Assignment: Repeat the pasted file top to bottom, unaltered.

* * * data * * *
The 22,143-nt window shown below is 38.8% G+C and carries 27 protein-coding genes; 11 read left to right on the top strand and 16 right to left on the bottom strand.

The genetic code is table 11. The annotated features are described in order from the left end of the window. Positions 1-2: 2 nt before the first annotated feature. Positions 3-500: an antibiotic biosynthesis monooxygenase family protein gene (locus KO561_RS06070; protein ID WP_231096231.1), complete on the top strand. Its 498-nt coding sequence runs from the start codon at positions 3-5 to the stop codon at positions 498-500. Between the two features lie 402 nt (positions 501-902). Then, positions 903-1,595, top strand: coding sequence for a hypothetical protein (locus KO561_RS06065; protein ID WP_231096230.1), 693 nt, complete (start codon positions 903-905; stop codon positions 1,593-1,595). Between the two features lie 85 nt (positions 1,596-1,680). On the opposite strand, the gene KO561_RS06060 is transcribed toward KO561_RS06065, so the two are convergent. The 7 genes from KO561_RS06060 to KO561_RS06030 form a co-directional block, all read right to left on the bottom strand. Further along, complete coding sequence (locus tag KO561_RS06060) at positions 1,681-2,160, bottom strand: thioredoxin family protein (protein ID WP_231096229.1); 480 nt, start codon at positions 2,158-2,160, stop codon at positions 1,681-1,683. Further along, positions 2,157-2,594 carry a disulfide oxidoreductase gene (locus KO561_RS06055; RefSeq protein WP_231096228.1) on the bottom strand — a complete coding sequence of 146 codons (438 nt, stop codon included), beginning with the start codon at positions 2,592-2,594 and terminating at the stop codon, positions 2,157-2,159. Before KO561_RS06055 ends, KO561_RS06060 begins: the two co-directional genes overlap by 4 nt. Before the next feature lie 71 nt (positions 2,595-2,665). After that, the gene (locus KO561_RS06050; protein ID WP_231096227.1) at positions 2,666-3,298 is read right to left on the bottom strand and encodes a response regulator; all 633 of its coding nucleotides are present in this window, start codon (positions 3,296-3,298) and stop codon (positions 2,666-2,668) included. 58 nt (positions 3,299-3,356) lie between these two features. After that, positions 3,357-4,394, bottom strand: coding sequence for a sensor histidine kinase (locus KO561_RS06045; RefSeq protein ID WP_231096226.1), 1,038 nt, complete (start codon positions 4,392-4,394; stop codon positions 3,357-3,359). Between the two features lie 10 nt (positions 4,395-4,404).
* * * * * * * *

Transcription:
The 22,143-nt window shown below is 38.8% G+C and carries 27 protein-coding genes; 11 read left to right on the top strand and 16 right to left on the bottom strand.

The genetic code is table 11. The annotated features are described in order from the left end of the window. Positions 1-2: 2 nt before the first annotated feature. Positions 3-500: an antibiotic biosynthesis monooxygenase family protein gene (locus KO561_RS06070; protein ID WP_231096231.1), complete on the top strand. Its 498-nt coding sequence runs from the start codon at positions 3-5 to the stop codon at positions 498-500. Between the two features lie 402 nt (positions 501-902). Then, positions 903-1,595, top strand: coding sequence for a hypothetical protein (locus KO561_RS06065; protein ID WP_231096230.1), 693 nt, complete (start codon positions 903-905; stop codon positions 1,593-1,595). Between the two features lie 85 nt (positions 1,596-1,680). On the opposite strand, the gene KO561_RS06060 is transcribed toward KO561_RS06065, so the two are convergent. The 7 genes from KO561_RS06060 to KO561_RS06030 form a co-directional block, all read right to left on the bottom strand. Further along, complete coding sequence (locus tag KO561_RS06060) at positions 1,681-2,160, bottom strand: thioredoxin family protein (protein ID WP_231096229.1); 480 nt, start codon at positions 2,158-2,160, stop codon at positions 1,681-1,683. Further along, positions 2,157-2,594 carry a disulfide oxidoreductase gene (locus KO561_RS06055; RefSeq protein WP_231096228.1) on the bottom strand — a complete coding sequence of 146 codons (438 nt, stop codon included), beginning with the start codon at positions 2,592-2,594 and terminating at the stop codon, positions 2,157-2,159. Before KO561_RS06055 ends, KO561_RS06060 begins: the two co-directional genes overlap by 4 nt. Before the next feature lie 71 nt (positions 2,595-2,665). After that, the gene (locus KO561_RS06050; protein ID WP_231096227.1) at positions 2,666-3,298 is read right to left on the bottom strand and encodes a response regulator; all 633 of its coding nucleotides are present in this window, start codon (positions 3,296-3,298) and stop codon (positions 2,666-2,668) included. 58 nt (positions 3,299-3,356) lie between these two features. After that, positions 3,357-4,394, bottom strand: coding sequence for a sensor histidine kinase (locus KO561_RS06045; RefSeq protein ID WP_231096226.1), 1,038 nt, complete (start codon positions 4,392-4,394; stop codon positions 3,357-3,359). Between the two features lie 10 nt (positions 4,395-4,404).